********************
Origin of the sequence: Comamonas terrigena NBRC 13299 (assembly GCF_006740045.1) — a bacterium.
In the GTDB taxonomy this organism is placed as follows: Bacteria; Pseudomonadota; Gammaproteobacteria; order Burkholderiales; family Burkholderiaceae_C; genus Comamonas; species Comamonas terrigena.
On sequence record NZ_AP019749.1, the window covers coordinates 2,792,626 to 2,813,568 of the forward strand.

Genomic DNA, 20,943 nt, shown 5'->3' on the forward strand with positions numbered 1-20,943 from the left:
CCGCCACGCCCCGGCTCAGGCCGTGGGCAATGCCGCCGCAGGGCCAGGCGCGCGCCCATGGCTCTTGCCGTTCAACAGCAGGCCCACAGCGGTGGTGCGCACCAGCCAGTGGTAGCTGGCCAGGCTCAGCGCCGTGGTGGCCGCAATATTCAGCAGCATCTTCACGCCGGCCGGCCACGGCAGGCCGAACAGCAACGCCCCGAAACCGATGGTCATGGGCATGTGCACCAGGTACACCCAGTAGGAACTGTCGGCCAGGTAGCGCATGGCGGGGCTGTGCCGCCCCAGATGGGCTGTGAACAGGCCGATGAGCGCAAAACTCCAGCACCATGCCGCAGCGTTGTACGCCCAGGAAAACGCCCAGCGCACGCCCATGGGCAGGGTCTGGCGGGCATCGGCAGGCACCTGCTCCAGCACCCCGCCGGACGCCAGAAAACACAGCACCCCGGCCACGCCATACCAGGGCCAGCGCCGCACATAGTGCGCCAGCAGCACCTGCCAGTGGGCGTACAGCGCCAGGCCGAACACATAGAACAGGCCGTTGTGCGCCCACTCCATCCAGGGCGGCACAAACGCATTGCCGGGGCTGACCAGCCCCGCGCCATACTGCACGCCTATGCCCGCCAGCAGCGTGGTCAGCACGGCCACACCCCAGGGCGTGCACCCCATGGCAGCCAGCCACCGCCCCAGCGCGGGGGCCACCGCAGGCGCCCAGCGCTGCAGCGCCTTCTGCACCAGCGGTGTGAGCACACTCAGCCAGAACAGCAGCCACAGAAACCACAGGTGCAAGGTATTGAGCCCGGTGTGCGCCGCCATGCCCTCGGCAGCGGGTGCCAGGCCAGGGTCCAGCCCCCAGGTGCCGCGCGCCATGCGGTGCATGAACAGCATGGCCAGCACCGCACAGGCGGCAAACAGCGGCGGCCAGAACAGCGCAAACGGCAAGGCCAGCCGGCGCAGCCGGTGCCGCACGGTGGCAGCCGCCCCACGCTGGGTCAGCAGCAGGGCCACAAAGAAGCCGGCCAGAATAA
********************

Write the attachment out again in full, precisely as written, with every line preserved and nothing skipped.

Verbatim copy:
Origin of the sequence: Comamonas terrigena NBRC 13299 (assembly GCF_006740045.1) — a bacterium.
In the GTDB taxonomy this organism is placed as follows: Bacteria; Pseudomonadota; Gammaproteobacteria; order Burkholderiales; family Burkholderiaceae_C; genus Comamonas; species Comamonas terrigena.
On sequence record NZ_AP019749.1, the window covers coordinates 2,792,626 to 2,813,568 of the forward strand.

Genomic DNA, 20,943 nt, shown 5'->3' on the forward strand with positions numbered 1-20,943 from the left:
CCGCCACGCCCCGGCTCAGGCCGTGGGCAATGCCGCCGCAGGGCCAGGCGCGCGCCCATGGCTCTTGCCGTTCAACAGCAGGCCCACAGCGGTGGTGCGCACCAGCCAGTGGTAGCTGGCCAGGCTCAGCGCCGTGGTGGCCGCAATATTCAGCAGCATCTTCACGCCGGCCGGCCACGGCAGGCCGAACAGCAACGCCCCGAAACCGATGGTCATGGGCATGTGCACCAGGTACACCCAGTAGGAACTGTCGGCCAGGTAGCGCATGGCGGGGCTGTGCCGCCCCAGATGGGCTGTGAACAGGCCGATGAGCGCAAAACTCCAGCACCATGCCGCAGCGTTGTACGCCCAGGAAAACGCCCAGCGCACGCCCATGGGCAGGGTCTGGCGGGCATCGGCAGGCACCTGCTCCAGCACCCCGCCGGACGCCAGAAAACACAGCACCCCGGCCACGCCATACCAGGGCCAGCGCCGCACATAGTGCGCCAGCAGCACCTGCCAGTGGGCGTACAGCGCCAGGCCGAACACATAGAACAGGCCGTTGTGCGCCCACTCCATCCAGGGCGGCACAAACGCATTGCCGGGGCTGACCAGCCCCGCGCCATACTGCACGCCTATGCCCGCCAGCAGCGTGGTCAGCACGGCCACACCCCAGGGCGTGCACCCCATGGCAGCCAGCCACCGCCCCAGCGCGGGGGCCACCGCAGGCGCCCAGCGCTGCAGCGCCTTCTGCACCAGCGGTGTGAGCACACTCAGCCAGAACAGCAGCCACAGAAACCACAGGTGCAAGGTATTGAGCCCGGTGTGCGCCGCCATGCCCTCGGCAGCGGGTGCCAGGCCAGGGTCCAGCCCCCAGGTGCCGCGCGCCATGCGGTGCATGAACAGCATGGCCAGCACCGCACAGGCGGCAAACAGCGGCGGCCAGAACAGCGCAAACGGCAAGGCCAGCCGGCGCAGCCGGTGCCGCACGGTGGCAGCCGCCCCACGCTGGGTCAGCAGCAGGGCCACAAAGAAGCCGGCCAGAATAA